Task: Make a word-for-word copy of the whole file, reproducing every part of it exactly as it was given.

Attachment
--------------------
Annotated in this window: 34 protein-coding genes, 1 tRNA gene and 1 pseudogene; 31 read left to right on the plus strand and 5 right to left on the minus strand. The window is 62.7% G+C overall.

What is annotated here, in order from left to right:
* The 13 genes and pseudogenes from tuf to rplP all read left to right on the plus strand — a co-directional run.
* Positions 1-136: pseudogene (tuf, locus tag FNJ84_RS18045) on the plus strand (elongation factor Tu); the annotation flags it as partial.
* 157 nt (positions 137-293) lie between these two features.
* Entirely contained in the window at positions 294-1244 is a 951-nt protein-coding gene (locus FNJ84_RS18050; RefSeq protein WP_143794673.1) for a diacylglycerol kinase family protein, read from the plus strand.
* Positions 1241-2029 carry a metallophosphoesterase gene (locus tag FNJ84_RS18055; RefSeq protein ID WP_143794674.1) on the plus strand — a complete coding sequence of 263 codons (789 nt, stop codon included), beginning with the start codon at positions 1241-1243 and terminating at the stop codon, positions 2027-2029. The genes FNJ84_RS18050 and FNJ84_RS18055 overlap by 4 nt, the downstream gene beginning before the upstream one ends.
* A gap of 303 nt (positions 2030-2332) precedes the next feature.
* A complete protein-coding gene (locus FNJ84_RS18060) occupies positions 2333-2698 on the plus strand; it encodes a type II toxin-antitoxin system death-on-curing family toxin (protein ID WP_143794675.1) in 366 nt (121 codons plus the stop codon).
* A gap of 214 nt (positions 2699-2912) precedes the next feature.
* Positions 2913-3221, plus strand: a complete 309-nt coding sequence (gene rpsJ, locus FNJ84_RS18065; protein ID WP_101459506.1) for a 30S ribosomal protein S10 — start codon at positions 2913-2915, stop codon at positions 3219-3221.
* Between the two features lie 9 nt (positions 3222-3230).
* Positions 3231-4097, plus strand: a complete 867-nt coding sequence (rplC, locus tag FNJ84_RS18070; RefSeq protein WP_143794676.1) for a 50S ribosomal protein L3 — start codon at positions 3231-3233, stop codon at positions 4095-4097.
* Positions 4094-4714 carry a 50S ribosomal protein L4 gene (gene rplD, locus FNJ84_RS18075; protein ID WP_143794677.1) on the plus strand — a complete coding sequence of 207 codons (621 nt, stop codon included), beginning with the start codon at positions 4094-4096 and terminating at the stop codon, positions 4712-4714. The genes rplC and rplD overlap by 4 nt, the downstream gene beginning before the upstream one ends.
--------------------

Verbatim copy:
Annotated in this window: 34 protein-coding genes, 1 tRNA gene and 1 pseudogene; 31 read left to right on the plus strand and 5 right to left on the minus strand. The window is 62.7% G+C overall.

What is annotated here, in order from left to right:
* The 13 genes and pseudogenes from tuf to rplP all read left to right on the plus strand — a co-directional run.
* Positions 1-136: pseudogene (tuf, locus tag FNJ84_RS18045) on the plus strand (elongation factor Tu); the annotation flags it as partial.
* 157 nt (positions 137-293) lie between these two features.
* Entirely contained in the window at positions 294-1244 is a 951-nt protein-coding gene (locus FNJ84_RS18050; RefSeq protein WP_143794673.1) for a diacylglycerol kinase family protein, read from the plus strand.
* Positions 1241-2029 carry a metallophosphoesterase gene (locus tag FNJ84_RS18055; RefSeq protein ID WP_143794674.1) on the plus strand — a complete coding sequence of 263 codons (789 nt, stop codon included), beginning with the start codon at positions 1241-1243 and terminating at the stop codon, positions 2027-2029. The genes FNJ84_RS18050 and FNJ84_RS18055 overlap by 4 nt, the downstream gene beginning before the upstream one ends.
* A gap of 303 nt (positions 2030-2332) precedes the next feature.
* A complete protein-coding gene (locus FNJ84_RS18060) occupies positions 2333-2698 on the plus strand; it encodes a type II toxin-antitoxin system death-on-curing family toxin (protein ID WP_143794675.1) in 366 nt (121 codons plus the stop codon).
* A gap of 214 nt (positions 2699-2912) precedes the next feature.
* Positions 2913-3221, plus strand: a complete 309-nt coding sequence (gene rpsJ, locus FNJ84_RS18065; protein ID WP_101459506.1) for a 30S ribosomal protein S10 — start codon at positions 2913-2915, stop codon at positions 3219-3221.
* Between the two features lie 9 nt (positions 3222-3230).
* Positions 3231-4097, plus strand: a complete 867-nt coding sequence (rplC, locus tag FNJ84_RS18070; RefSeq protein WP_143794676.1) for a 50S ribosomal protein L3 — start codon at positions 3231-3233, stop codon at positions 4095-4097.
* Positions 4094-4714 carry a 50S ribosomal protein L4 gene (gene rplD, locus FNJ84_RS18075; protein ID WP_143794677.1) on the plus strand — a complete coding sequence of 207 codons (621 nt, stop codon included), beginning with the start codon at positions 4094-4096 and terminating at the stop codon, positions 4712-4714. The genes rplC and rplD overlap by 4 nt, the downstream gene beginning before the upstream one ends.